‘Forgotten’ antibiotic offers hope against worst superbugs
An antibiotic overlooked since its discovery 40 years ago could help develop new drugs against life-threatening infections caused by some of the world’s most dangerous superbugs.
University of Queensland Institute for Molecular Bioscience (IMB) researchers synthesised the antibiotic, and increased its effectiveness against extensively drug-resistant bacteria, then collaborated with Monash University to evaluate the drug using animal models of infection.
“Octapeptins were discovered in the late 1970s but were not selected for development at the time, as there was an abundance of new antibiotics with thousands of people working in antibiotic research and development,” Professor Cooper said.
“Given the very few researchers left in this field now, and the sparse pipeline for new antibiotics, we’ve used modern drug discovery procedures to re-evaluate its effectiveness against superbugs.”
Professor Cooper said there were no new classes of antibiotics available for Gram-negative bacteria, with increasing incidence of extensive drug resistance around the world.
“Gram-negative bacteria are harder to kill as disease organisms, because they have an extra membrane to penetrate that is often hidden by a capsule or slime layer which acts to camouflage them from drugs and our immune system,” he said.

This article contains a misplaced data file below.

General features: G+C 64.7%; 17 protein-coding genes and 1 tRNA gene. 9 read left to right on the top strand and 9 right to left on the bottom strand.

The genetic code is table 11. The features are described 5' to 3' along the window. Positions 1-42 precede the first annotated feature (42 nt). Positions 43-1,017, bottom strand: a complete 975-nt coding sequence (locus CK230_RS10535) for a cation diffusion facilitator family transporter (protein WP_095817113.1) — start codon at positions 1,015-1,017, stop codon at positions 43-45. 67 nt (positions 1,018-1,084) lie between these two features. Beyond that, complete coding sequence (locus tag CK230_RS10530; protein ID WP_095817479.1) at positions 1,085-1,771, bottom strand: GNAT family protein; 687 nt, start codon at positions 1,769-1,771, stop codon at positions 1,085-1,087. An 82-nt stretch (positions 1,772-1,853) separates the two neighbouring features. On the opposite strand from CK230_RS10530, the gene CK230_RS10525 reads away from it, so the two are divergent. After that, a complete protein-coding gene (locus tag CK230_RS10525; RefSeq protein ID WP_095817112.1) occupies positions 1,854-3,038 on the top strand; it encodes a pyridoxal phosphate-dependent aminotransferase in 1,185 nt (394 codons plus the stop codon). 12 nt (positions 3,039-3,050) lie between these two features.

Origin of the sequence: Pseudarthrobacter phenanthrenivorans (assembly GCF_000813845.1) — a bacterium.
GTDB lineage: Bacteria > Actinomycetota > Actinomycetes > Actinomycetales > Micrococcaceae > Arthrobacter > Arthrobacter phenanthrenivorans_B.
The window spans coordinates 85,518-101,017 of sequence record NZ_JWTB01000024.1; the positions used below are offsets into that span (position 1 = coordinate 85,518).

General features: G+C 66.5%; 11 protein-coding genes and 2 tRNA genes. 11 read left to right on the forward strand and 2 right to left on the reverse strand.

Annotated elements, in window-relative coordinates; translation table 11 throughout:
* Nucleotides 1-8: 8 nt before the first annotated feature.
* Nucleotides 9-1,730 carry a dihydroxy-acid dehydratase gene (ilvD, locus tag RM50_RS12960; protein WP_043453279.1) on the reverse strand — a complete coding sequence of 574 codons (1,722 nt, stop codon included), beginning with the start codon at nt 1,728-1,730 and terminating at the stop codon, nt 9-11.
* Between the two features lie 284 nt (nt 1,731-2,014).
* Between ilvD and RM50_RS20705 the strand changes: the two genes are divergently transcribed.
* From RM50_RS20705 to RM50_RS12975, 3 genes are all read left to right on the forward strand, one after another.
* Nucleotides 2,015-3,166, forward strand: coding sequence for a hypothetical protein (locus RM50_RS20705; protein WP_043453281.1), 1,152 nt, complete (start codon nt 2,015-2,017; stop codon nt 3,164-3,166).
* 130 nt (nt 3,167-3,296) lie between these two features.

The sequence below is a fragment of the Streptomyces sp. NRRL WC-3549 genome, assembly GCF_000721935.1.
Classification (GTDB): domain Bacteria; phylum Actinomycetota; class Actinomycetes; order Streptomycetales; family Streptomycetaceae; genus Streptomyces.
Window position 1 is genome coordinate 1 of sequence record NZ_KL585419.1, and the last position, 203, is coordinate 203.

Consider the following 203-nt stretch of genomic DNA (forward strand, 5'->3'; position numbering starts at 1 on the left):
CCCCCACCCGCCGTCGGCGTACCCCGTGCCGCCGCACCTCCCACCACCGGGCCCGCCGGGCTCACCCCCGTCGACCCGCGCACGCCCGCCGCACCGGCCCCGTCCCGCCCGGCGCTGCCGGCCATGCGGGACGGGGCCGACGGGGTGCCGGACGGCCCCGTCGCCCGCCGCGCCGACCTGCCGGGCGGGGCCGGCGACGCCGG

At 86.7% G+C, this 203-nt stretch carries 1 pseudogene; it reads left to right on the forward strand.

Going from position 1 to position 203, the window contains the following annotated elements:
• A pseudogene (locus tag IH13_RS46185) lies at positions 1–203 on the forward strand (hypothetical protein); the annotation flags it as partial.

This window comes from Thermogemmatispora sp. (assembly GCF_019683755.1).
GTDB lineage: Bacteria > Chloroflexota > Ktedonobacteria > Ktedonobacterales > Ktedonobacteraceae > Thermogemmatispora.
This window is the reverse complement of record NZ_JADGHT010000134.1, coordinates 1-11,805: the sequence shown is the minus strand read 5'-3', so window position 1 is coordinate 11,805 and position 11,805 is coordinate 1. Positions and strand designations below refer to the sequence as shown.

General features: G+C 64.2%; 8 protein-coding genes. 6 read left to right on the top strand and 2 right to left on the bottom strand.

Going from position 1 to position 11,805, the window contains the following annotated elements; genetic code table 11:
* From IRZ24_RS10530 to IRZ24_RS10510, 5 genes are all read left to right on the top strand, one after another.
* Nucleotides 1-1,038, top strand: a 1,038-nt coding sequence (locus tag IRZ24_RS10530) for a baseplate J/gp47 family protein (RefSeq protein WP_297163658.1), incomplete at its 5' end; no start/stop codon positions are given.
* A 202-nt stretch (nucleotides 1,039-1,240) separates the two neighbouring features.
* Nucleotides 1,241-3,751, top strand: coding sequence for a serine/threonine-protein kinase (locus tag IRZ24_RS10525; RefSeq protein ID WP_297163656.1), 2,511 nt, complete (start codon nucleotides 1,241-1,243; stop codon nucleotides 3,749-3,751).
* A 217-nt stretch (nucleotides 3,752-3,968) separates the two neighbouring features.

“The emergence of resistance to meropenem, and now colistin, the antibiotic of last resort, means multi-drug and extensively drug-resistant bacteria are now a reality confronting clinicians.
“Octapeptin showed superior antimicrobial activity to colistin against extensively resistant Gram-negative bacteria in early pre-clinical testing.
“In addition, octapeptin was shown to be potentially less toxic to the kidneys than colistin.”
Professor Cooper said the study laid the foundation for the development of a new generation of antibiotics to treat life-threatening infections.
Researchers from Wayne State University in Detroit, the University of Melbourne, Germany’s EMBL, and Victoria University in New Zealand collaborated on the project.
IMB research was supported by the National Health and Medical Research Council, and the US National Institute of Allergy and Infection Disease, part of the US National Institutes of Health.
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